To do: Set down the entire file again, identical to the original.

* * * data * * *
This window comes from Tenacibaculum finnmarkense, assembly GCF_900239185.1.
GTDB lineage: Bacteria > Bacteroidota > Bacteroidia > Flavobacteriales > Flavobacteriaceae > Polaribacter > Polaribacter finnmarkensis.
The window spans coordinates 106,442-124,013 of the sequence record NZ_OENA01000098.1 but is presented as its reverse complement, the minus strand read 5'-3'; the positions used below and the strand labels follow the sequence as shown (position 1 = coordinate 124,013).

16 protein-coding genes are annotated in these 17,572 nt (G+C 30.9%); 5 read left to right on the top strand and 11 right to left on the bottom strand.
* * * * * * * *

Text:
This window comes from Tenacibaculum finnmarkense, assembly GCF_900239185.1.
GTDB lineage: Bacteria > Bacteroidota > Bacteroidia > Flavobacteriales > Flavobacteriaceae > Polaribacter > Polaribacter finnmarkensis.
The window spans coordinates 106,442-124,013 of the sequence record NZ_OENA01000098.1 but is presented as its reverse complement, the minus strand read 5'-3'; the positions used below and the strand labels follow the sequence as shown (position 1 = coordinate 124,013).

16 protein-coding genes are annotated in these 17,572 nt (G+C 30.9%); 5 read left to right on the top strand and 11 right to left on the bottom strand.